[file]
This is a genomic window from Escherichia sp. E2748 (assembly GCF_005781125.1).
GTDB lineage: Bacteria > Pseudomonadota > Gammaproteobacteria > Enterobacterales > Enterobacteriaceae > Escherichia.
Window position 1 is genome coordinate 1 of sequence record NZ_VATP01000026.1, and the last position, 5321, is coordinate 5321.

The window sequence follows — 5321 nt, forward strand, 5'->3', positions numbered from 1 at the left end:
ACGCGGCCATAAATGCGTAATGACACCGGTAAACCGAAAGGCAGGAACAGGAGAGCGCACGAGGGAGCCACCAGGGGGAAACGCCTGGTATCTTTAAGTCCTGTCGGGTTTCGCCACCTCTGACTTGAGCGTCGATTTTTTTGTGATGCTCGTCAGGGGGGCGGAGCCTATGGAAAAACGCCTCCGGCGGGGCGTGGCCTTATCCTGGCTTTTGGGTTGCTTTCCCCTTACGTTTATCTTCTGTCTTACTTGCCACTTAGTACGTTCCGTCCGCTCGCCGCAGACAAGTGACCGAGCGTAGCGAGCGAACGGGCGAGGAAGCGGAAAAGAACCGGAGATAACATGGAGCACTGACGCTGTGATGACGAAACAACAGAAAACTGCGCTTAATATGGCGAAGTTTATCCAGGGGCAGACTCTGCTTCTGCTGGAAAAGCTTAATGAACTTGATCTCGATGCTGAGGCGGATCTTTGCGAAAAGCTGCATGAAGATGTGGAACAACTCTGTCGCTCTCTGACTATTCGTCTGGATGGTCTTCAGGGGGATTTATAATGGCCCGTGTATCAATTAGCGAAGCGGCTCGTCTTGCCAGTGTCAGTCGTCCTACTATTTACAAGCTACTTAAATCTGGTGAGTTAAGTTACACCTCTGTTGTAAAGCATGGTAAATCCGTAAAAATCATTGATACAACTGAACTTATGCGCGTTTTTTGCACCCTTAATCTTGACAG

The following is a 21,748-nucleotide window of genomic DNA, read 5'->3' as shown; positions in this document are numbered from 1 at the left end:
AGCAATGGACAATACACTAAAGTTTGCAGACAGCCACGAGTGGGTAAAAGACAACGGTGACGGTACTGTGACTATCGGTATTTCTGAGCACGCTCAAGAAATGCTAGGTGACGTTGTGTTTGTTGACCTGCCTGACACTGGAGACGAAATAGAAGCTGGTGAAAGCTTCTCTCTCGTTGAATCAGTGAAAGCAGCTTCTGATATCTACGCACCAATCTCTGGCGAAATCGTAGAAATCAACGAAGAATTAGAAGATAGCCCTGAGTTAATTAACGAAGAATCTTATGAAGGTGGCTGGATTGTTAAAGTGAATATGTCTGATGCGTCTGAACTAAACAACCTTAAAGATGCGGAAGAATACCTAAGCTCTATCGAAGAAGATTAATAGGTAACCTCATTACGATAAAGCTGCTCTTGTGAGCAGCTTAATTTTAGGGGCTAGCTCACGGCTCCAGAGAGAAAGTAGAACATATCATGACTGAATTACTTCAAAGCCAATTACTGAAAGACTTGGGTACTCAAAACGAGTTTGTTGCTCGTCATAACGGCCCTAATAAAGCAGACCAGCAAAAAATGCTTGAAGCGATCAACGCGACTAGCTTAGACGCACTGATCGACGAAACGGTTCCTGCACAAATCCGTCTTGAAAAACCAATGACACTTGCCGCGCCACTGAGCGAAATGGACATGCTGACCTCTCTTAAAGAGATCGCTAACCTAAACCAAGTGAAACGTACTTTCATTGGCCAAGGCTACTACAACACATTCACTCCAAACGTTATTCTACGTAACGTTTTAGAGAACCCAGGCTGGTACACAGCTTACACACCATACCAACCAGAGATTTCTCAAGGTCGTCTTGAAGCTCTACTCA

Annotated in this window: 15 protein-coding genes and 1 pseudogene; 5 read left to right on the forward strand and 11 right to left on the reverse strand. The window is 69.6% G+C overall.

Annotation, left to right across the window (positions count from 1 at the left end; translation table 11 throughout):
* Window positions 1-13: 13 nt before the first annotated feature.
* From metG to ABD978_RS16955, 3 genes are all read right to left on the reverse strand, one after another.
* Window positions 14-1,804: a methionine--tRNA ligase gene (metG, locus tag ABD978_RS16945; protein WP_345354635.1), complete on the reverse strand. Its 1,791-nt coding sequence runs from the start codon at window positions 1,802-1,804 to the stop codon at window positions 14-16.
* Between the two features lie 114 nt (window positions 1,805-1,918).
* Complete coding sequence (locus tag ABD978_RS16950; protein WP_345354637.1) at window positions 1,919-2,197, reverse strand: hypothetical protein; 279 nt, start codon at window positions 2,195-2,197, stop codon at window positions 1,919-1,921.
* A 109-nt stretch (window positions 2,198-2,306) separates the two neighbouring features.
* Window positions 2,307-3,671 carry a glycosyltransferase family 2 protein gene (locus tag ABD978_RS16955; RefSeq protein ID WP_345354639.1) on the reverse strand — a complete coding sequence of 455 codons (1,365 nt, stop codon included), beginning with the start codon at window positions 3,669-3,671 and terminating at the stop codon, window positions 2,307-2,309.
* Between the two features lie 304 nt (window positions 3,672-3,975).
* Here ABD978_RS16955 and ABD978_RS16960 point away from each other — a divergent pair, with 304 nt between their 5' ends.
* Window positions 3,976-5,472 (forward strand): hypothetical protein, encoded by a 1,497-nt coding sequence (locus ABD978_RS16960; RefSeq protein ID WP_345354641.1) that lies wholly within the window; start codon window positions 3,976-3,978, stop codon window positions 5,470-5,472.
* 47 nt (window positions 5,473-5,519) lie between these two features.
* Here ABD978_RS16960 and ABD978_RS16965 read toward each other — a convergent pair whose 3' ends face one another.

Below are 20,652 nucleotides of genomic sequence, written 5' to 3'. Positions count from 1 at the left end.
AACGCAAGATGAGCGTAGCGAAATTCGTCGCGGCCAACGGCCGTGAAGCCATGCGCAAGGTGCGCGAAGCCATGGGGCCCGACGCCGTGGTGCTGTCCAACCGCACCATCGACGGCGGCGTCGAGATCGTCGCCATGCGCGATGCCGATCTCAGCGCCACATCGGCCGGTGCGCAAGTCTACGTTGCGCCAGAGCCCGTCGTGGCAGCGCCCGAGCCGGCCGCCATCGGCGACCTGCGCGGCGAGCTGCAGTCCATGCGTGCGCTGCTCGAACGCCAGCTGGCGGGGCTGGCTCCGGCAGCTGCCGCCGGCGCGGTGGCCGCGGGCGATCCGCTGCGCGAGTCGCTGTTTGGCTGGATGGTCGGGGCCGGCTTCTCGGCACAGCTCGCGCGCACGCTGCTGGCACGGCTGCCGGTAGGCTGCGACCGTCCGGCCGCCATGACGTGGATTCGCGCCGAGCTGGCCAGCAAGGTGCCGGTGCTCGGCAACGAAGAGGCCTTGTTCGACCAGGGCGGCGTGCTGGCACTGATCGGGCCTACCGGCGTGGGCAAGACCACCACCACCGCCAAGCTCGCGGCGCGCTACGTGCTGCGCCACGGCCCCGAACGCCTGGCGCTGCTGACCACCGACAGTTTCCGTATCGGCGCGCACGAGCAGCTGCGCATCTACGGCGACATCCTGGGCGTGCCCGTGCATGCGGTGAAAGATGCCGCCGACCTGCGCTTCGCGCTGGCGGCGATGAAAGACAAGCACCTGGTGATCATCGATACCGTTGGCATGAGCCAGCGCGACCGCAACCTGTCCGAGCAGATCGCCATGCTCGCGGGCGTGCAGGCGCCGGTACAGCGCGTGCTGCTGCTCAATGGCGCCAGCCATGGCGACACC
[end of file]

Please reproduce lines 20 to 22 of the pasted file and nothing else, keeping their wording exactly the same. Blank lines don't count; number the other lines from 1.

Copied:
* 47 nt (window positions 5,473-5,519) lie between these two features.
* Here ABD978_RS16960 and ABD978_RS16965 read toward each other — a convergent pair whose 3' ends face one another.

Below are 20,652 nucleotides of genomic sequence, written 5' to 3'. Positions count from 1 at the left end.